January 10, 2016
The Eagles announced that they interviewed Doug Pederson today for their head coaching vacancy. It was widely reported that Pederson would be interviewing with the Birds after the Chiefs' wild-card round game, but their announcement makes it official that it has indeed happened.
The Chiefs dismantled the Texans Saturday, 30-0, and will play the Patriots in New England next Saturday at 4:35 p.m.
Andy Reid was Pederson's quarterback coach when Pederson was a player in Green Bay in 1997 and 1998. When Reid landed the Eagles' head coaching job in 1999, he brought Pederson with him to be his temporary starting quarterback and mentor to rookie Donovan McNabb.
After his retirement from playing in the NFL in 2004, Pederson became a high school football head coach, until Reid hired him in 2009 to be an offensive quality control coach for the Eagles. In 2011, he was promoted to be the quarterbacks coach.
After Reid was fired by the Eagles after the 2012 season, he landed in Kansas City. He once again brought Pederson with him, making him the Chiefs' offensive coordinator, where Pederson has served since. The Chiefs' offensive rankings from 2013 to 2015:
Over the last three years, the Chiefs' numbers are very consistent. They are a running team with overall unimpressive numbers, but they do a tremendous job limiting turnovers and allowing the strength of the team, the defense, to win games.
That style of play could mesh well in Philadelphia. The Eagles clearly have more talent on the defensive side of the ball, but they have been put in an impossible situation over the last three years by Chip Kelly's unrelenting fast-paced offense.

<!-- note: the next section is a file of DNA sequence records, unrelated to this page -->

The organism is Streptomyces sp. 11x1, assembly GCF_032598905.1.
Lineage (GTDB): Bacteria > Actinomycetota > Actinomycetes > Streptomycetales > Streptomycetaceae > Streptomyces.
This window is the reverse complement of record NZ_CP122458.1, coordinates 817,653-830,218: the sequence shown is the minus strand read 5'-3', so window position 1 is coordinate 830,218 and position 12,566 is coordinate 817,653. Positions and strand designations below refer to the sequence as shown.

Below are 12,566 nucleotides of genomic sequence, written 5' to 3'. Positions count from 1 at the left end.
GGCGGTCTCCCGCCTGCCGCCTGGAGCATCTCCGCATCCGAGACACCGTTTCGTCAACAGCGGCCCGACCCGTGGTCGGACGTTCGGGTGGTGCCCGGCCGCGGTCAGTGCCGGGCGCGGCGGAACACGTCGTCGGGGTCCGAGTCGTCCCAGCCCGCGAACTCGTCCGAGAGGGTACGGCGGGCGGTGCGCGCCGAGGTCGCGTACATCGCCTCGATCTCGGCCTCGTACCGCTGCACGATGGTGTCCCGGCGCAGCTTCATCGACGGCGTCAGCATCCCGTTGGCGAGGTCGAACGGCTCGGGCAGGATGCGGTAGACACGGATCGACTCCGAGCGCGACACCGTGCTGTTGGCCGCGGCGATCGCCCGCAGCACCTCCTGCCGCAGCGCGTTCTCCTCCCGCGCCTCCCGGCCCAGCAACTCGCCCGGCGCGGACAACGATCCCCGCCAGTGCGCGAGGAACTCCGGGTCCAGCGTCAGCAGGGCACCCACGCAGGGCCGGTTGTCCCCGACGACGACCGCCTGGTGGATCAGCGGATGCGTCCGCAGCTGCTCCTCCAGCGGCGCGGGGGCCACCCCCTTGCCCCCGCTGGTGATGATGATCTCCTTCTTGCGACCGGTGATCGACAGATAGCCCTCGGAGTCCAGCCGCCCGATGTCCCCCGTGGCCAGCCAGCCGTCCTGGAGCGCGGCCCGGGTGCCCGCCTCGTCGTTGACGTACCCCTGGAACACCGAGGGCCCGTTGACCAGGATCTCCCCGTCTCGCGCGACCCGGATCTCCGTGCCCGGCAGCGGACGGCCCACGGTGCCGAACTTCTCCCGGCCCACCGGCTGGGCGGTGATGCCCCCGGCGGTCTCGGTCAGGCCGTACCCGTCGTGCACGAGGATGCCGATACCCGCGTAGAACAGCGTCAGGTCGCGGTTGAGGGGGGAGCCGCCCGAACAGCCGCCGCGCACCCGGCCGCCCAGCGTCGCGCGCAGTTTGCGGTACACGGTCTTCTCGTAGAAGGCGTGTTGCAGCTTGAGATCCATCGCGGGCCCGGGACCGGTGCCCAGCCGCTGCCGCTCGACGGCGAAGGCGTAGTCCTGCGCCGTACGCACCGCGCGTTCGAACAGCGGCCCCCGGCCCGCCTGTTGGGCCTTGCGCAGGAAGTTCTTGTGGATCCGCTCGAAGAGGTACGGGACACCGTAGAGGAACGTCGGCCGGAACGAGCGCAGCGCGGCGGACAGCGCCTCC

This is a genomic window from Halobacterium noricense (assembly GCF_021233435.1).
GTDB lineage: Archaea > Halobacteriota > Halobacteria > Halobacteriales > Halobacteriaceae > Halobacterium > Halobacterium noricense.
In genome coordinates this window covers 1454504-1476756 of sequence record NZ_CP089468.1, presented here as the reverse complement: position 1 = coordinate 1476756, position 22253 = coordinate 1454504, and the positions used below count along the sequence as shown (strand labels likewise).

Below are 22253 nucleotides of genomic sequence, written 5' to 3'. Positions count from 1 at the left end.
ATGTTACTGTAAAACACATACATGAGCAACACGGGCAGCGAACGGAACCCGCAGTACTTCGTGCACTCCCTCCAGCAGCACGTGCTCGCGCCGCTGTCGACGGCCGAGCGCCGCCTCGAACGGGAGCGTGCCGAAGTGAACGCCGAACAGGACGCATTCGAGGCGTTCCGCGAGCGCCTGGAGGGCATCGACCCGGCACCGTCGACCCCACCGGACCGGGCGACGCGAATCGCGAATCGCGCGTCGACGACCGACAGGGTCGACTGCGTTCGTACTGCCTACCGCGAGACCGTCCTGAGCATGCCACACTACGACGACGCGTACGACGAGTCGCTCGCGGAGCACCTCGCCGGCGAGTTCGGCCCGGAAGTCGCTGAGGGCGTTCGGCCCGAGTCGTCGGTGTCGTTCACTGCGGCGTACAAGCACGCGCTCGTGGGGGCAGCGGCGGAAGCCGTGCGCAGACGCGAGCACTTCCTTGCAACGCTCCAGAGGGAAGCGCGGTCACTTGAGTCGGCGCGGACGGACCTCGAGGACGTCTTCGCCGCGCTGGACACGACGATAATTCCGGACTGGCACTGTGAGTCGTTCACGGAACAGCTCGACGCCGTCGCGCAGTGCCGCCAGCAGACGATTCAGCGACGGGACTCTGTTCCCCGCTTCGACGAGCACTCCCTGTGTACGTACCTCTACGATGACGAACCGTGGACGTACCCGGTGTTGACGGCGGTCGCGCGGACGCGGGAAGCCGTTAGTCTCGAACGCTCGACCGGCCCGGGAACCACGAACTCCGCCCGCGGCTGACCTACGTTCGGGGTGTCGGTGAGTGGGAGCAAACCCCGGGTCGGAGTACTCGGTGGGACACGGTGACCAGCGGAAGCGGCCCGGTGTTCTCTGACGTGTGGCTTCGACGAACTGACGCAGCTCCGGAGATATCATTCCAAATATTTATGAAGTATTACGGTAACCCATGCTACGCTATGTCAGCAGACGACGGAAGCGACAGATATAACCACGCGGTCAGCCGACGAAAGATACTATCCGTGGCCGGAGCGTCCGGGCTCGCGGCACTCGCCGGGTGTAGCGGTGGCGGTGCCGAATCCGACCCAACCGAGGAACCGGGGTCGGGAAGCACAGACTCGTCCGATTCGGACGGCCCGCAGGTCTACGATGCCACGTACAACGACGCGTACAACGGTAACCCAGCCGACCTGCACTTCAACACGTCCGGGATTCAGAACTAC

The Chiefs' ability to limit turnovers can be at least partially attributed by quarterback Alex Smith, who has a conservative approach to the position. However, if Pederson could bring the ability to hang onto the football with him to Philly, that would improve what has arguably been the Eagles' biggest downfall over the last two seasons:
Since the Eagles and Chiefs changed over their coaching regimes in 2013, the Eagles have had the third most giveaways in the NFL. Over the last two seasons, they've turned it over more than anyone.
Conversely, over the last three years, the Chiefs have only turned the ball over 50 times, which is third best in the NFL:
Ideally, the Eagles' next head coach will recognize that the Eagles have far more talent on defense than they do on offense, and play accordingly. A ball-control approach would very likely be more effective than Chip Kelly's fast-paced nonsense that became stale in his third year in the league, and set up the defense for certain failure.
Pederson may bring that. So if you squint hard enough, there's his appeal.
Follow Jimmy on Twitter: @JimmyKempski
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